In a revelation that shouldn't surprise anybody, Peabody Energy, the United States' largest coal company, has been bankrolling think tanks, corporate lobbyists, trade associations and individual scientists at the heart of the climate denial movement, a new Guardian investigation reveals.
Tagged With coal
As if the Great Barrier Reef needed more terrible news, the Queensland government issued permits this week for a controversial new coal mine that marine biologists fear could choke out portions of the reef with pollution.
Like a smoker who keeps trying to quit but sneaks a drag when he thinks nobody's looking, China is slowly weaning itself off coal. Last winter, the Chinese government released preliminary statistics showing that its coal consumption had dropped 2.9 per cent in 2014. But that number may be obfuscating the truth about China's coal use — and about how quickly its carbon emissions are declining.
There might not be any better news as 196 countries head into a second week of climate negotiations in Paris. A Stanford-led study claims that we might have hit global peak emissions in 2014. But that's not a call for complacency: There is still much work to be done.
By 2030 renewable energy sources such as solar and wind will cost a similar amount to fossils fuels such as coal and gas, thanks to falling technology costs, according to new forecasts released in the CO2CRC’s Australian Power Generation Technology (APGT) Report.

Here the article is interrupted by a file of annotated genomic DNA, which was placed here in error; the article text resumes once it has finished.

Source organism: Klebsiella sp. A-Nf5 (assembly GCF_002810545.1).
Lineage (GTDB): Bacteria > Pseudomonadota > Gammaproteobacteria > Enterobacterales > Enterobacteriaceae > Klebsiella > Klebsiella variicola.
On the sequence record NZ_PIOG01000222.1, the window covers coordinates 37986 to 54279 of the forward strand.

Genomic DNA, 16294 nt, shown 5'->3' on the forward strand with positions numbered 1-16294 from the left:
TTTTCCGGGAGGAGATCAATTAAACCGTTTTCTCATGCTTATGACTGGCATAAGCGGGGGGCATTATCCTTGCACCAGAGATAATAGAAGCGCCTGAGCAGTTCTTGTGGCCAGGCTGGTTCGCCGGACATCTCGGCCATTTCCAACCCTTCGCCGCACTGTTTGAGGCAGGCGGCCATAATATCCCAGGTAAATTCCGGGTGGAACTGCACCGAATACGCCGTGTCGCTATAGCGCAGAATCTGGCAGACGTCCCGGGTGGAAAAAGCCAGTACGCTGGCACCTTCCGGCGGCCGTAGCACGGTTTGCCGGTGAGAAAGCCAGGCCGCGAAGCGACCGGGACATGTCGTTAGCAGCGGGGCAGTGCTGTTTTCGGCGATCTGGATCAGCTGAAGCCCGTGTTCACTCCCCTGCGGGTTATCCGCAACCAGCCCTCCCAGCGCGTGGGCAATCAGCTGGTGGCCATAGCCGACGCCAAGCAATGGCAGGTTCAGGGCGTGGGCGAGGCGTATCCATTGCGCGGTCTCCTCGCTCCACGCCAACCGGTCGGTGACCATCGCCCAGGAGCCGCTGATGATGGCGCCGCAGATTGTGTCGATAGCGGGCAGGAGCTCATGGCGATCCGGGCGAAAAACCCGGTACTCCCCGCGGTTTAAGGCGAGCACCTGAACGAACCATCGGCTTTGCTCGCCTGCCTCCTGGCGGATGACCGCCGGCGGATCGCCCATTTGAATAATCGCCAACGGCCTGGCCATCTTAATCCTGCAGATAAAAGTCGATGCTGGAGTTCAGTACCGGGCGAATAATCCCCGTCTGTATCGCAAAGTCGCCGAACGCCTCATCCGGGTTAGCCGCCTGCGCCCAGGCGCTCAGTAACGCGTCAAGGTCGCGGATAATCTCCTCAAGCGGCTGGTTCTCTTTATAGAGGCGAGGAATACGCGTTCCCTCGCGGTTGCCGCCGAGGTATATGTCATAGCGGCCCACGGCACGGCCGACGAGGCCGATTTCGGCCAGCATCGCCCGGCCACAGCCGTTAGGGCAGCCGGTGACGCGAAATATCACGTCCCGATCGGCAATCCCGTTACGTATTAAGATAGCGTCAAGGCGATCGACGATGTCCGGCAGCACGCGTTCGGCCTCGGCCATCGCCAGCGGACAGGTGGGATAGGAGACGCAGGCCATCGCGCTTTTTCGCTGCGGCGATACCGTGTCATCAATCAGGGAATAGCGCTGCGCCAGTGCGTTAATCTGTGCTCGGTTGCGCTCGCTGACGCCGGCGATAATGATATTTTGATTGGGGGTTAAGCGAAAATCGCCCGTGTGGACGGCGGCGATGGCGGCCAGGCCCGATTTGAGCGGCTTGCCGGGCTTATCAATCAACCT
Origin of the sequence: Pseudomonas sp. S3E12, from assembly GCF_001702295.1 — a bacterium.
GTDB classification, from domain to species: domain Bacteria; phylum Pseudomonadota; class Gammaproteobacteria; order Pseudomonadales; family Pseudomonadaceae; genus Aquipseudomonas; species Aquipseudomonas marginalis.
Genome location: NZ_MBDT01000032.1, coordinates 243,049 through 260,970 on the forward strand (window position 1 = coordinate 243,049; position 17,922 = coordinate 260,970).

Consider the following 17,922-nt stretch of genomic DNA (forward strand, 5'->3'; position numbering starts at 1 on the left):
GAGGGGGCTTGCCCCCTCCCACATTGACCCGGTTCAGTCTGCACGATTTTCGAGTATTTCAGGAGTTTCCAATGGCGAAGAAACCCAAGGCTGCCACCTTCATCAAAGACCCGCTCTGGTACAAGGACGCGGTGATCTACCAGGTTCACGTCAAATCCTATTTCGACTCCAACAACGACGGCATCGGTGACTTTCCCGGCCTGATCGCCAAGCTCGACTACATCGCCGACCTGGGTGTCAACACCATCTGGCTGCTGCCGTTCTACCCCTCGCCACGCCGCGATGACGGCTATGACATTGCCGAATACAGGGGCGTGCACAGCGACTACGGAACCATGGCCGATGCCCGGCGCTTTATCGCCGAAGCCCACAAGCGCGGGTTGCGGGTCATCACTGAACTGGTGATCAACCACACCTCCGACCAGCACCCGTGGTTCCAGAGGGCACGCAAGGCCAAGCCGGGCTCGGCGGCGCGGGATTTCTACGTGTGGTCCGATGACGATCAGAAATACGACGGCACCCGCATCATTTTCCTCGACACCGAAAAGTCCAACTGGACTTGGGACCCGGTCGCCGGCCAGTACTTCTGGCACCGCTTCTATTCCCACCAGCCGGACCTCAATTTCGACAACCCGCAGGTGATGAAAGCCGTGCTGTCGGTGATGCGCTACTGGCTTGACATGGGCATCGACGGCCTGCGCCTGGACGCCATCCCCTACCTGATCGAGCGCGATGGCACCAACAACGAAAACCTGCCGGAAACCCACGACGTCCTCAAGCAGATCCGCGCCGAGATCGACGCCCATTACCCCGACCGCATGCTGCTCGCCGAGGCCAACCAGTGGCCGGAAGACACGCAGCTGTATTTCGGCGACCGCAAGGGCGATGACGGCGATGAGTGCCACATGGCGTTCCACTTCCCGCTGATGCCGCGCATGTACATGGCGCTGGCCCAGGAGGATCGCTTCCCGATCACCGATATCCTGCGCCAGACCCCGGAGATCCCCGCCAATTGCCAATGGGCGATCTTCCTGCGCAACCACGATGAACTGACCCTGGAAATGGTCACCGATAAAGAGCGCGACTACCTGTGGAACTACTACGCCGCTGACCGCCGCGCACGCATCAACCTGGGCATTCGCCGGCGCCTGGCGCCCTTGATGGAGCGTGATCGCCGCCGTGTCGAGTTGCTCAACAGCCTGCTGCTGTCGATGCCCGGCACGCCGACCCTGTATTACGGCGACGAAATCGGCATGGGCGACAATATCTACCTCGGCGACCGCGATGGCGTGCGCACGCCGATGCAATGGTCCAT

The British Government has announced that it plans to shut down all of its coal-powered fire stations by 2025, with restrictions put on their use as early as 2023.
If you've heard of underground coal fires, then you've probably heard of the one raging under the abandoned town of Centralia, Pennsylvania, since 1962. Fifty-two years is a long time — and a lot of coal — but that's barely a blink compared to Burning Mountain in Australia, which has been ablaze for 6000 years.
Apple's iCloud is powered on the back of some seriously dirty electricity. That truly sucks. You know what else sucks? Cleaning dozens of balloons out of a cavernous Apple store after Greenpeace protesters attack.
Apple's pretty products do a good job distracting from the bleak reality of how they're made. As we've learned from the Foxconn debacle, that means sub-standard working conditions. But it's not just people that are affected, but also the environment.